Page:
Your credit score is one of the most important numbers in your entire life.
We all know that banks and credit card companies use it for loans and lines of credit, but did you know many others, like cellphone companies and landlords, use it to make decisions, too?
Establishing and building your credit is one of the most important personal finance skills to develop. The following methods outline how to do so without going crazy.
As you try to build credit, remember that it takes time. You will need to show good behavior over many months, so don’t expect a quick fix.
Your first goal should be getting a line of credit. Getting that first credit card or loan can be very challenging when you don’t have credit. It’s like asking a stranger to lend you money — they don’t know you and they don’t know if you’ll pay them back, so they’re unlikely to give you the funds.
The solution in real life is to borrow money from a friend or make that stranger your friend. Here are six low-barrier ways you can typically get your first line of credit without a credit score and turn that lender into your friend.
1. Become an Authorized User on Another Account
When you get added as an authorized user, you’re piggybacking off that person’s credit. You’ll get that line of credit added to your report, so long as the issuer reports the use to the three major credit reporting agencies. (It’s a good idea to ask whether the issuer reports to major credit bureaus before you sign on to the account.) The best people to ask to make you an authorized user can be relatives, like parents. Keep in mind they may say no — by adding you to the account, they take on liability for your spending.
2. Get a Credit Card From Your Bank
Your bank knows a little more about you and may be more willing to give you a credit card with a low credit limit or a secured credit card, which is designed to help people rebuild or establish a credit profile.
3. Get a Credit Card From a Gas Station or Retailer
Companies, like department store chains, know that when you get a card branded with their company’s logo, you’re more likely to spend money there. As such, these establishments are often willing to give you a low-limit credit card and generally have lower credit score requirements to get approved. Just be sure to read the terms and conditions. These cards tend to have higher annual percentage rates or fees, due, at least in part, to their lower underwriting standards.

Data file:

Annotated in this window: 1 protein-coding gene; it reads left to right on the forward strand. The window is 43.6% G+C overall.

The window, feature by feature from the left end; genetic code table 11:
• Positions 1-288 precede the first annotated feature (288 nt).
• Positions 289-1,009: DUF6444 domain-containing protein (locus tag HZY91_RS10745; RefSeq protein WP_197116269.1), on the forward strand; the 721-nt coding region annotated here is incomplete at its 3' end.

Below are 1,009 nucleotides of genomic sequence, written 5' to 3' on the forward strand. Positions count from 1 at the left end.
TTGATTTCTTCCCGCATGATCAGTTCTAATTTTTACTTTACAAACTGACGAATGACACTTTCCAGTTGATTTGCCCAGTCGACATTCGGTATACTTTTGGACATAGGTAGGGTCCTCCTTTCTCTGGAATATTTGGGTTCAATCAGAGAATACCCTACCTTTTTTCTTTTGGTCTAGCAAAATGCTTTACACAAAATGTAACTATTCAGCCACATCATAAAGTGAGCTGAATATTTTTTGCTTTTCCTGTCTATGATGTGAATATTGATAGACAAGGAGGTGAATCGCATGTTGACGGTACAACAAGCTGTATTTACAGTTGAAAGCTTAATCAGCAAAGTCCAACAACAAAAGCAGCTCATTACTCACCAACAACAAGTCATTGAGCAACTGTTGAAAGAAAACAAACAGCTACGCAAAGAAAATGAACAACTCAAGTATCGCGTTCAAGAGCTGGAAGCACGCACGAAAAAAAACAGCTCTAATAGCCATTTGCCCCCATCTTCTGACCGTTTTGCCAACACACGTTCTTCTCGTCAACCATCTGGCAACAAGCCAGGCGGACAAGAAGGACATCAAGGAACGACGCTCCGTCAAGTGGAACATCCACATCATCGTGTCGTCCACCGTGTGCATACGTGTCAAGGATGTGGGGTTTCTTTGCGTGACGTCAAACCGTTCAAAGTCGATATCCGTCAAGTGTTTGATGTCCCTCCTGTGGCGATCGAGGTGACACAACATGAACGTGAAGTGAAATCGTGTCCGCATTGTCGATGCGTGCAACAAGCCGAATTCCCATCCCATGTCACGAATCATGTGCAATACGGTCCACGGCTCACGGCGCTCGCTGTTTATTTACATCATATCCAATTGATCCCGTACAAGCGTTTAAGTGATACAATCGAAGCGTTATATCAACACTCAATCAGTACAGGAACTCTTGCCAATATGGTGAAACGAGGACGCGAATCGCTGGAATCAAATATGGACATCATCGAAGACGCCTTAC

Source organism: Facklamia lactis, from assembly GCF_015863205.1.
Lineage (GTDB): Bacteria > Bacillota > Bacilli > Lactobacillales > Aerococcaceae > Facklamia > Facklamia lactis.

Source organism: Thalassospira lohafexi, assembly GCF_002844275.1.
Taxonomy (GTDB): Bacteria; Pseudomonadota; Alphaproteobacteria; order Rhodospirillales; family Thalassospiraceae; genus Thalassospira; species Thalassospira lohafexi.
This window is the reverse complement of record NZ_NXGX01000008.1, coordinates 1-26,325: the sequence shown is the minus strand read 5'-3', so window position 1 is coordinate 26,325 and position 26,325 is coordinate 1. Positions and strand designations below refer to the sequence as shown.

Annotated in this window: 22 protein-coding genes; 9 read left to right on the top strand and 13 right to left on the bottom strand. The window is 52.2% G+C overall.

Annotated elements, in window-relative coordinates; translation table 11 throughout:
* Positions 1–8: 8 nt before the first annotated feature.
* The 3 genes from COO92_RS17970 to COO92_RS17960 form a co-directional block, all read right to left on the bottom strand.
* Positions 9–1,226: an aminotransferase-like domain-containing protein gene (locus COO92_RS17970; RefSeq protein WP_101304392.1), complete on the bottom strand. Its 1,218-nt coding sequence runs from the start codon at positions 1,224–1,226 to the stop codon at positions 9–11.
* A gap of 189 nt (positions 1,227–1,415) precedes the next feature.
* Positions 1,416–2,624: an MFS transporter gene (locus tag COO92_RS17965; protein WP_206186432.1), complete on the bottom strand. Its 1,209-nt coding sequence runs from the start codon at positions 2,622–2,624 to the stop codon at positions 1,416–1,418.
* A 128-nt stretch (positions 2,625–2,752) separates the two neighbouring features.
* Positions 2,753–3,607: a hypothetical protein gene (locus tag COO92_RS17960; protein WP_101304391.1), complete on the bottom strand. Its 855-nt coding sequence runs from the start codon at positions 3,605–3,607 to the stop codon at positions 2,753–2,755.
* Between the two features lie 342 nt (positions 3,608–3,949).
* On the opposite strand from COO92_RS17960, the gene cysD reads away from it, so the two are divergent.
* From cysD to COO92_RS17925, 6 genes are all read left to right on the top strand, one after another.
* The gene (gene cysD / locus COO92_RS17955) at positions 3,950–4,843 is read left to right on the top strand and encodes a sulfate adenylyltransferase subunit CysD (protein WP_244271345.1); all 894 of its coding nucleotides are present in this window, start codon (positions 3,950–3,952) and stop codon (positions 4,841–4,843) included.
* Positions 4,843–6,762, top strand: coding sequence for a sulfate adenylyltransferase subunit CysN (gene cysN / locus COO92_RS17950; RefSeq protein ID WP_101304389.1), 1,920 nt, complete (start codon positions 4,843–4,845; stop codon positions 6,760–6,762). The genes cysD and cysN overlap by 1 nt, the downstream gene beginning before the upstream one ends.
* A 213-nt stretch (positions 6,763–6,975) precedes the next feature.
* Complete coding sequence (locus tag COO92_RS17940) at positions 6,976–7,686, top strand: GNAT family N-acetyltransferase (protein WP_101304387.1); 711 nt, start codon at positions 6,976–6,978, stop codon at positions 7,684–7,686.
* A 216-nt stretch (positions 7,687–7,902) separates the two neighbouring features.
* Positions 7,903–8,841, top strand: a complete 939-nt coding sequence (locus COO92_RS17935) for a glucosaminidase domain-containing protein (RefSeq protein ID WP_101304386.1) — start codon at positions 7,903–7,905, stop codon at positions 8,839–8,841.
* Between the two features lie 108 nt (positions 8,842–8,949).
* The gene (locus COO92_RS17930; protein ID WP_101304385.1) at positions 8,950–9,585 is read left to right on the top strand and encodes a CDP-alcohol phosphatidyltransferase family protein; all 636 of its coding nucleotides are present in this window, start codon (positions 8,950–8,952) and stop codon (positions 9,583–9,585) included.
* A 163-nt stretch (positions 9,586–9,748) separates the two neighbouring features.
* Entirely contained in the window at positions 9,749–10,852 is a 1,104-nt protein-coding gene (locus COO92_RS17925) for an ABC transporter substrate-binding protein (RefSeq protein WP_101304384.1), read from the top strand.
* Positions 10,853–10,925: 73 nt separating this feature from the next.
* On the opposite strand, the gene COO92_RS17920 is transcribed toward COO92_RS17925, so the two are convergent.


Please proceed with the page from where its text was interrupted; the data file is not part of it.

4. Get a Student Credit Card
Many issuers offer student credit cards with low limits to young borrowers who have yet to establish a credit history. They know you have no credit, but may want to get their place in your wallet or purse as soon as possible.
5. Get a Loan
If you’re a student, student loans are great for establishing credit once you begin making payments. Auto loans, often through your bank, can be a stepping stone, too, to an unsecured credit card.
6. Get a Store Line of Credit
As a last resort, you may be able to get a loan from a retail store, often structured as 0% financing, for a large purchase like furniture. Again, just be sure to read the terms and conditions to ensure the ends justify the means and financing isn’t going to break your budget.
Building a Good Score
Once you get approved for a card, loan or line of credit, the rest just takes good behavior and time. A big piece of your credit score is your payment history. If you make your payments on time, your score will rise in the long term. Miss one or two and watch your score fall.
Keep in mind, too, you do not need to carry a balance on your credit card to build credit. Your balance is reported when your statement closes and can have nothing to do with how much debt you are carrying from month to month. Ideally, you want to use your credit card, pay it off in full so you avoid any interest payments and continue doing so forever. Paying interest will not improve your score any more than paying off the balance each month.
Also, remember to check your credit reports every year. The Fair Credit Reporting Act authorizes you to get a free copy of your credit report from each of the major credit reporting agencies (Equifax, Experian, and TransUnion) every year. (You can go here to find out how to obtain them. You can alsoview your credit scores for free each month on Credit.com to keep en eye on your credit in the meantime.)
You should review your report for any errors or inaccuracies and fix them as soon as possible. It’s not uncommon for people to find errors on their reports and you want those reports as accurate as possible. I prefer to stagger my reports every four months, using my waterfall method, that way I get a peek throughout the year.
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